I thought that we had moved past the KKK era and left behind us a time in which it was acceptable to openly engage bigoted policies on the basis of race and religion. It seems that I was wrong.
[caption id="attachment_103786" align="aligncenter" width="308" caption="Sen. James Blaine"]
Until just a few days ago, Oregon enforced a law that banned religious believers who are required by their beliefs to wear distinctive garb from teaching in the public schools exclusively on the basis of their dress. It did not matter that many of these people were likely fabulous teachers who desired only to teach children math, English, and music. The governor of Oregon saw the light and signed the repeal on April 1. But much work remains to be done. Today the state constitutions of nearly 40 states contain provisions known as Blaine Amendments that discriminate in precisely the same way: They deny state funding to people who are religious on the basis of their religious identities rather than on the basis of their actions and words.
Next week the people of Florida will have the opportunity to be rid of this type of discrimination. Let me explain.
The Blaine Amendment prevents state revenue from giving “directly or indirectly in aid of any church, sect, or religious denomination or in aid of any sectarian institution.” If this sounds rather innocuous and a mere attempt at maintaining the separation of church and state, its appearance is deceiving. And that is precisely the result desired by the bigoted drafters in 1885. They wrote into the constitution a neutral-sounding rule that does nothing but discriminate on the basis of religious identity. In 2007, the New York-based Council for Secular Humanism (CSH) sued the State of Florida , demanding that the state stop funding Prisoners of Christ
and Lamb of God Ministries
simply because they are “too religious.” CSH said that Florida ’s Blaine Amendment prohibits the state from giving money to these institutions even though neither organization does anything to violate the separation of church and state.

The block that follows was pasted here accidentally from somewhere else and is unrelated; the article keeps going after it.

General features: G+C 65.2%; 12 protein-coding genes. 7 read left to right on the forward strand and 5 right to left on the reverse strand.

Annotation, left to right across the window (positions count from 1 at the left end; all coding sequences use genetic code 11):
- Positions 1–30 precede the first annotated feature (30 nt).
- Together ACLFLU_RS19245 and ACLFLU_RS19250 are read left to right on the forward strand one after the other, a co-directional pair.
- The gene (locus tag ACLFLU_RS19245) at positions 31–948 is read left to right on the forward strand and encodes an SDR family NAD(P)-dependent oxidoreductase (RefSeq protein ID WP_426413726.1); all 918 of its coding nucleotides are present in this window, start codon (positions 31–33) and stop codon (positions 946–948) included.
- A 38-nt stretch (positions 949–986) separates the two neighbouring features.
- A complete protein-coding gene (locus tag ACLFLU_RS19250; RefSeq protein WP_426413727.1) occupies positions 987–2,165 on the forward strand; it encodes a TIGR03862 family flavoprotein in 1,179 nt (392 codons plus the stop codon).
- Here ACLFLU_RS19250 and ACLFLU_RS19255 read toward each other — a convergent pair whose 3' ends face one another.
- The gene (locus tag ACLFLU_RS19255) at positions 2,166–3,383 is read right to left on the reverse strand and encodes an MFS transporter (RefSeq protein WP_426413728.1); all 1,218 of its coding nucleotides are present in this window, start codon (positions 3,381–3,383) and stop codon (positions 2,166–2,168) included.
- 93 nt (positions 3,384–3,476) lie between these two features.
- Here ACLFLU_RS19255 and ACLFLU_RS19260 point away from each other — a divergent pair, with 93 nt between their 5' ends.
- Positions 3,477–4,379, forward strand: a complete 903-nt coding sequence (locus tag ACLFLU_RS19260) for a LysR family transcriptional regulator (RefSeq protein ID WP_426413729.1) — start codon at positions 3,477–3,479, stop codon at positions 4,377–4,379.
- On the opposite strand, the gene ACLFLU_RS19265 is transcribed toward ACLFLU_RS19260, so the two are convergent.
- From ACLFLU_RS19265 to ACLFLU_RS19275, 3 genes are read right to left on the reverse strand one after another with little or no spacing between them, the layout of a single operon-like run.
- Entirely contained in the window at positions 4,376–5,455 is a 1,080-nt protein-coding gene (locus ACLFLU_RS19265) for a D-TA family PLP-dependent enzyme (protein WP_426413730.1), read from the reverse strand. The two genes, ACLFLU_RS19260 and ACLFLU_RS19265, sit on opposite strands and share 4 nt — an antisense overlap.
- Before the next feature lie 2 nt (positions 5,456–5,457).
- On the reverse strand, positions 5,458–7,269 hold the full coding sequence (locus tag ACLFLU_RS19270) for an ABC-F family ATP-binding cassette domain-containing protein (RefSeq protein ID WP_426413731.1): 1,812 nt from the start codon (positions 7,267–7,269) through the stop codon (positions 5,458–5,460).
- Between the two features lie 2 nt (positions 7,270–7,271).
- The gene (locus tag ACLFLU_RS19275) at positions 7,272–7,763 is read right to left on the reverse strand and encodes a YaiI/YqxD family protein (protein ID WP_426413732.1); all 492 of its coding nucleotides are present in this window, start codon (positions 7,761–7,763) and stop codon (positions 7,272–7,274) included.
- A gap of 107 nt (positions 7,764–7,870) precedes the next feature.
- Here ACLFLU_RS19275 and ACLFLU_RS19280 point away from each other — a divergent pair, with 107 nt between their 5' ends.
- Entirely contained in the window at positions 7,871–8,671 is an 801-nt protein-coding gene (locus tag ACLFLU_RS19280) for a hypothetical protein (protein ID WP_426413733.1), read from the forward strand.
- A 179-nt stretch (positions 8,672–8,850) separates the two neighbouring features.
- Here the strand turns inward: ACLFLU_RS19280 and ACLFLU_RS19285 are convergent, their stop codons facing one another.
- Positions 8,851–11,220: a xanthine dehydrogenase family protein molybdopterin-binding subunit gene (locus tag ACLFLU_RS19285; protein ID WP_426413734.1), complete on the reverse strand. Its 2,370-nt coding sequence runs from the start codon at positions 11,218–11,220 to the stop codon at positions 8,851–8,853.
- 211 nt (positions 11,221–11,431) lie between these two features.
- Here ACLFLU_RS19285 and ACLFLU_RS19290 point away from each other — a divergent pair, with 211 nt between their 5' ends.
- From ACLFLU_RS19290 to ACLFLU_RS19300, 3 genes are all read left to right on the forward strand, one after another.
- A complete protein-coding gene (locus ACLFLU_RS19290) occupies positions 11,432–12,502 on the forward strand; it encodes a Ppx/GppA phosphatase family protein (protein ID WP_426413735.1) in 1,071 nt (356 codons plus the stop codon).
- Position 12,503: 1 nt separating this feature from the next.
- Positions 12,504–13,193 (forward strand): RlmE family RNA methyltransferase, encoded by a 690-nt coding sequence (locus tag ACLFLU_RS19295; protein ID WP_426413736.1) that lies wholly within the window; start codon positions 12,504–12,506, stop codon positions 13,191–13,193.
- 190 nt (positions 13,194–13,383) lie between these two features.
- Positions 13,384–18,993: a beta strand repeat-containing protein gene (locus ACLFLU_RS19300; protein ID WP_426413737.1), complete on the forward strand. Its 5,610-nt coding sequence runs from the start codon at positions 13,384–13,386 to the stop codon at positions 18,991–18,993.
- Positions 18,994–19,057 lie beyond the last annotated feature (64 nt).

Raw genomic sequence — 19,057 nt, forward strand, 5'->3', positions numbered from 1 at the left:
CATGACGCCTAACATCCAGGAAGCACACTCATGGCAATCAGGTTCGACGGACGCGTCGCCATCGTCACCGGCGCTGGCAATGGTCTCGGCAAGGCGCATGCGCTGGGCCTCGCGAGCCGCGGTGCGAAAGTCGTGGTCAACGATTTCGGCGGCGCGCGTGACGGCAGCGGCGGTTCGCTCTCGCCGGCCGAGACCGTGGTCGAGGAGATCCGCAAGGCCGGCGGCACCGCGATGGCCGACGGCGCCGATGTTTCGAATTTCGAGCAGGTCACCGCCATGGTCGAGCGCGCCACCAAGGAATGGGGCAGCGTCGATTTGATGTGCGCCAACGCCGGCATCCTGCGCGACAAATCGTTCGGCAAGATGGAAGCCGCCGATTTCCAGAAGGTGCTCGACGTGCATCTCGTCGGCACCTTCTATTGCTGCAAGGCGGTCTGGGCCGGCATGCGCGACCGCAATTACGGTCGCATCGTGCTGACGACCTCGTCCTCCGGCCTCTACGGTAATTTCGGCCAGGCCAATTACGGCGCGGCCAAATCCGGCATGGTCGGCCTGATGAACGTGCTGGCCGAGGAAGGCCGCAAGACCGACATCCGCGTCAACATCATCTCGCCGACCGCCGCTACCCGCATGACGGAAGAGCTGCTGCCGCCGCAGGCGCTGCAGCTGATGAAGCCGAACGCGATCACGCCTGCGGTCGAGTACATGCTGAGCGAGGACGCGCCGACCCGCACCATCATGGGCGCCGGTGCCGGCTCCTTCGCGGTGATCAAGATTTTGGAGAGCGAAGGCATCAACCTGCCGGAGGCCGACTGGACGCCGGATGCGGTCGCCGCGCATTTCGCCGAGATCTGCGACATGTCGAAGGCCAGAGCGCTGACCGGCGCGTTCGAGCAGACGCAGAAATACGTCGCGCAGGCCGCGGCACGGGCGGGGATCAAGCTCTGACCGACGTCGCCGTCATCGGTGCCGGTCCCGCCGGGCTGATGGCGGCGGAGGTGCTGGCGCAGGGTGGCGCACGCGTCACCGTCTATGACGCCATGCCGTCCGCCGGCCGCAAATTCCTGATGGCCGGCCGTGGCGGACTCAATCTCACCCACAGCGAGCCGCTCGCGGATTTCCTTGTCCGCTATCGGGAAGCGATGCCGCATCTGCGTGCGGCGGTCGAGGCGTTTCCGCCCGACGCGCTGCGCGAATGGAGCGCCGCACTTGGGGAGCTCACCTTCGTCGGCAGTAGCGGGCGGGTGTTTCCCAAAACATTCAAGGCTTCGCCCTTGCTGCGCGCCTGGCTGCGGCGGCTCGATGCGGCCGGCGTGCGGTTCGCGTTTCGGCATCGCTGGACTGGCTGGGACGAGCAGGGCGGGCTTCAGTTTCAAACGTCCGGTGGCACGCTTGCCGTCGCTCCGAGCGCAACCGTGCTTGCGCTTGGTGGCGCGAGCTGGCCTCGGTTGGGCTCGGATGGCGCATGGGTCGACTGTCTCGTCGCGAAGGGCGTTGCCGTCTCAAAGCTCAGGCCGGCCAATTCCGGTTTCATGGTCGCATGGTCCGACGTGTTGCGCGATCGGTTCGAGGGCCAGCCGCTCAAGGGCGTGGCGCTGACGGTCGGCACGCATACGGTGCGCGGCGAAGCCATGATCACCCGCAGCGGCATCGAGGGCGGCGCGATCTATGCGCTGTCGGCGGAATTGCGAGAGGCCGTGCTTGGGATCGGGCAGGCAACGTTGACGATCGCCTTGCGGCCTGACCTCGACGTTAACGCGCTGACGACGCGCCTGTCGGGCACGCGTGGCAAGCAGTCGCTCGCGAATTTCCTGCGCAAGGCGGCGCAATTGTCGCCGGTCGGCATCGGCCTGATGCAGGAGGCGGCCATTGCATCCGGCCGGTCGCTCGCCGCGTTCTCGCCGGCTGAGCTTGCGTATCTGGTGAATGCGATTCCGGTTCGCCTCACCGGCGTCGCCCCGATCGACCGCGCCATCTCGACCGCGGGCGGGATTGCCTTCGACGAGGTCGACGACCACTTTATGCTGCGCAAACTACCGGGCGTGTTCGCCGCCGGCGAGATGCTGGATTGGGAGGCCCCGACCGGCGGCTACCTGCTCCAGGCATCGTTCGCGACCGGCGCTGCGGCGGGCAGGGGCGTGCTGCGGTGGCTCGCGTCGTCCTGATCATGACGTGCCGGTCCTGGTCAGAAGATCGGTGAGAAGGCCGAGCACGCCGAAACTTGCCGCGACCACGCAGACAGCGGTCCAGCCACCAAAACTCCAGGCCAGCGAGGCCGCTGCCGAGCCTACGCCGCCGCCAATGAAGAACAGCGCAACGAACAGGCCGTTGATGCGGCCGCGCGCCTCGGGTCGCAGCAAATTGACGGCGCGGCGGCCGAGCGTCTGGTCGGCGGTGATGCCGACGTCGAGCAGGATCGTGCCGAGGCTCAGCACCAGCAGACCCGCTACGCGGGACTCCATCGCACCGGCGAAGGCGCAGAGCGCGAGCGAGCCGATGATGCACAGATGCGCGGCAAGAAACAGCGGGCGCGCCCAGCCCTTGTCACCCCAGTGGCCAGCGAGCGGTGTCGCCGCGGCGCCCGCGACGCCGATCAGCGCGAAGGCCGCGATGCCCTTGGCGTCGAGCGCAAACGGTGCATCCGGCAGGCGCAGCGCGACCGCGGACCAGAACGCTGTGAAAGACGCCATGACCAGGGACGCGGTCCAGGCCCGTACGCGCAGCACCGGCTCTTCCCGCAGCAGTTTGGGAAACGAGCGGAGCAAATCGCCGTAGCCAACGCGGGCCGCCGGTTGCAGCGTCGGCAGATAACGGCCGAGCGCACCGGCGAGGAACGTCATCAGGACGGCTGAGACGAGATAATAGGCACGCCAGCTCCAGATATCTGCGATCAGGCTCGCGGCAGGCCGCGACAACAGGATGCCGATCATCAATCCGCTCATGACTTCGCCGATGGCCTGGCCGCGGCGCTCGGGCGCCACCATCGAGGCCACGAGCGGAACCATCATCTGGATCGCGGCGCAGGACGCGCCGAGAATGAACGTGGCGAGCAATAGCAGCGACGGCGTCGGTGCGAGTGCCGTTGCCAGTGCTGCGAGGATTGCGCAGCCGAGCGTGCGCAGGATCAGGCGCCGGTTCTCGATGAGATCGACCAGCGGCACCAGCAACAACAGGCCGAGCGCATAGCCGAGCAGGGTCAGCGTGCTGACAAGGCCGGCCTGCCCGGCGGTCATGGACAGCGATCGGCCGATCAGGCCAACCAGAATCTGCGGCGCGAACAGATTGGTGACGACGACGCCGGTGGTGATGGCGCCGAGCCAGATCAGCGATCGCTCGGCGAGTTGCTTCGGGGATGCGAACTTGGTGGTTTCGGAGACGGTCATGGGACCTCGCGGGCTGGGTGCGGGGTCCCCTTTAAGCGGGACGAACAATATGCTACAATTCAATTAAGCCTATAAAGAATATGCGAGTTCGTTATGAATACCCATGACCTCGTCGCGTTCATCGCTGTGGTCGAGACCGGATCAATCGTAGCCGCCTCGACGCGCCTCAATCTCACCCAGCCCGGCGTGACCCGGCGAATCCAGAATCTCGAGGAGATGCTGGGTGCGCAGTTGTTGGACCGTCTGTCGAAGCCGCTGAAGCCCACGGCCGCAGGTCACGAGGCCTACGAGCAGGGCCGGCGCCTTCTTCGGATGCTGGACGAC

They are two “halfway houses” that assist former prisoners on parole overcome their substance abuse problems. The organizations provide a vital secular public service—and are doing a good job too. Their only crime is being religious. To punish them for their crime, CSH has brought them to court and unsheathed its favorite stealth weapon: Florida ’s Blaine Amendment. The case, CSH v. McNeil
, is still pending in Florida’s courts.
Largely for that reason, Senator Thad Altman and Representative Steve Precourt have introduced two bills, SJR 2550 and HJR 1399 respectively, that are intended to repeal Florida’s Blaine Amendment.
Their objective is to correct past wrongs and require that limitations on state funding to religious organizations be based on action and not identity, actual practice and not religious belief. Some have tried to label these bills as voucher bills—a stealth attempt to bring school vouchers to Florida . This is a ridiculous suggestion. The Florida Supreme Court has ruled that a different provision of Florida ’s Constitution, Article 9 Section 1(a), prohibits vouchers. Neither SJR 2550 nor HJR 1399 have any effect on that section; vouchers will still be 100% unconstitutional in Florida after these bills pass. Rather than attacking these bills on the merits, the opposition is trying to create a straw man as a distraction. Florida ’s Blaine Amendment is the modern embodiment of KKK religious invidious discrimination and these repeal bills are about nothing more than promoting religious tolerance and liberty for all people.
A Washington, DC-based public interest law firm, the Becket Fund for Religious Liberty, leaders in the fight against the Blaine Amendments, has prepared considerable analysis on the Blaine Amendments and is available at www.becketfund.org
. They have posted a short historical analysis on the Blaine Amendments that puts these insidious laws in light of their true historical context and explains the need for SJR 2550, HJR 1399, and similar bills around the country.
Voters in Florida , religious, secularist, and everything in between, should call their representatives and say that they support SJR 2550 and HJR 1399 because they support nondiscrimination. They should call their local teachers unions and ask them to support the bills as well. In the same spirit, the teachers unions should be leading the fight against the Blaine Amendment for a Blaine repeal primarily protects parties like the halfway houses inCSH v. McNeil
and people like the religious teachers in Nebraska and Pennsylvania who continue to be discriminated against because of their appearance and identity. And a repeal will do nothing to harm the public schools. On the contrary. The Blaine Amendment is a Jim Crow law directed against the religious. It needs to go and it needs to go now.